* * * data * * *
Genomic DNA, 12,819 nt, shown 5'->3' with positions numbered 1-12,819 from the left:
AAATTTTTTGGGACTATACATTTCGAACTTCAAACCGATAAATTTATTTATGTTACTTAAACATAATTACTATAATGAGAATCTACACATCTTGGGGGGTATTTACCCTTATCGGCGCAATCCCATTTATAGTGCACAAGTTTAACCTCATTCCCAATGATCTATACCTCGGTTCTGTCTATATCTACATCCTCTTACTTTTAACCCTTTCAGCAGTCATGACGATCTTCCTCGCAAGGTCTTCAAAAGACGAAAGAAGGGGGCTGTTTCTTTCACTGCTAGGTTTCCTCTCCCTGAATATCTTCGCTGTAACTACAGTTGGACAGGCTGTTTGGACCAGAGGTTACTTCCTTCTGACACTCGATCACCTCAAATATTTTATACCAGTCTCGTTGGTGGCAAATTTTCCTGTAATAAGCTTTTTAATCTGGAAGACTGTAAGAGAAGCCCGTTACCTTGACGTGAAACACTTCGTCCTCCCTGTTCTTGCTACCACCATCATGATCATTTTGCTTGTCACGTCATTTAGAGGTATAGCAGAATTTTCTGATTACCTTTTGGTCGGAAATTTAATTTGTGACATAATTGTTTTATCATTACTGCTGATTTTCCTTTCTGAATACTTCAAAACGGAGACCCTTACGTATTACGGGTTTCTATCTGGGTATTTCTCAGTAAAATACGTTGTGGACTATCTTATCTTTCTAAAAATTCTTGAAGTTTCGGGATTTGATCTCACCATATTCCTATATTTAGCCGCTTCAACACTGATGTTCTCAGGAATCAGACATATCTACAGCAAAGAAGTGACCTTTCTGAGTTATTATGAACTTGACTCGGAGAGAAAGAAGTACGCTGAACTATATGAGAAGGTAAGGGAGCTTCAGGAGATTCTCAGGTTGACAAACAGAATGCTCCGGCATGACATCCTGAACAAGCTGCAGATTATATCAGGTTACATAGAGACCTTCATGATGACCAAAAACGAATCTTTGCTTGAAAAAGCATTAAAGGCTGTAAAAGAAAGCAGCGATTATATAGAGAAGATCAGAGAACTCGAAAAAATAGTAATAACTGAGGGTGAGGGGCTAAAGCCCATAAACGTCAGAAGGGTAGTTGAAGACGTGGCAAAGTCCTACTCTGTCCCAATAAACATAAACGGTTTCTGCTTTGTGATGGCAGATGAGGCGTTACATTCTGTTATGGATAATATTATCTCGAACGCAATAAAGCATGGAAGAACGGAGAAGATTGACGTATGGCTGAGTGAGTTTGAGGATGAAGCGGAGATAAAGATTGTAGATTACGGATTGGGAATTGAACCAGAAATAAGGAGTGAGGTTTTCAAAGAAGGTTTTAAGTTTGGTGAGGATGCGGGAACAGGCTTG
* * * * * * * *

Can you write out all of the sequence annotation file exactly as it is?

Genomic DNA, 12,819 nt, shown 5'->3' with positions numbered 1-12,819 from the left:
AAATTTTTTGGGACTATACATTTCGAACTTCAAACCGATAAATTTATTTATGTTACTTAAACATAATTACTATAATGAGAATCTACACATCTTGGGGGGTATTTACCCTTATCGGCGCAATCCCATTTATAGTGCACAAGTTTAACCTCATTCCCAATGATCTATACCTCGGTTCTGTCTATATCTACATCCTCTTACTTTTAACCCTTTCAGCAGTCATGACGATCTTCCTCGCAAGGTCTTCAAAAGACGAAAGAAGGGGGCTGTTTCTTTCACTGCTAGGTTTCCTCTCCCTGAATATCTTCGCTGTAACTACAGTTGGACAGGCTGTTTGGACCAGAGGTTACTTCCTTCTGACACTCGATCACCTCAAATATTTTATACCAGTCTCGTTGGTGGCAAATTTTCCTGTAATAAGCTTTTTAATCTGGAAGACTGTAAGAGAAGCCCGTTACCTTGACGTGAAACACTTCGTCCTCCCTGTTCTTGCTACCACCATCATGATCATTTTGCTTGTCACGTCATTTAGAGGTATAGCAGAATTTTCTGATTACCTTTTGGTCGGAAATTTAATTTGTGACATAATTGTTTTATCATTACTGCTGATTTTCCTTTCTGAATACTTCAAAACGGAGACCCTTACGTATTACGGGTTTCTATCTGGGTATTTCTCAGTAAAATACGTTGTGGACTATCTTATCTTTCTAAAAATTCTTGAAGTTTCGGGATTTGATCTCACCATATTCCTATATTTAGCCGCTTCAACACTGATGTTCTCAGGAATCAGACATATCTACAGCAAAGAAGTGACCTTTCTGAGTTATTATGAACTTGACTCGGAGAGAAAGAAGTACGCTGAACTATATGAGAAGGTAAGGGAGCTTCAGGAGATTCTCAGGTTGACAAACAGAATGCTCCGGCATGACATCCTGAACAAGCTGCAGATTATATCAGGTTACATAGAGACCTTCATGATGACCAAAAACGAATCTTTGCTTGAAAAAGCATTAAAGGCTGTAAAAGAAAGCAGCGATTATATAGAGAAGATCAGAGAACTCGAAAAAATAGTAATAACTGAGGGTGAGGGGCTAAAGCCCATAAACGTCAGAAGGGTAGTTGAAGACGTGGCAAAGTCCTACTCTGTCCCAATAAACATAAACGGTTTCTGCTTTGTGATGGCAGATGAGGCGTTACATTCTGTTATGGATAATATTATCTCGAACGCAATAAAGCATGGAAGAACGGAGAAGATTGACGTATGGCTGAGTGAGTTTGAGGATGAAGCGGAGATAAAGATTGTAGATTACGGATTGGGAATTGAACCAGAAATAAGGAGTGAGGTTTTCAAAGAAGGTTTTAAGTTTGGTGAGGATGCGGGAACAGGCTTG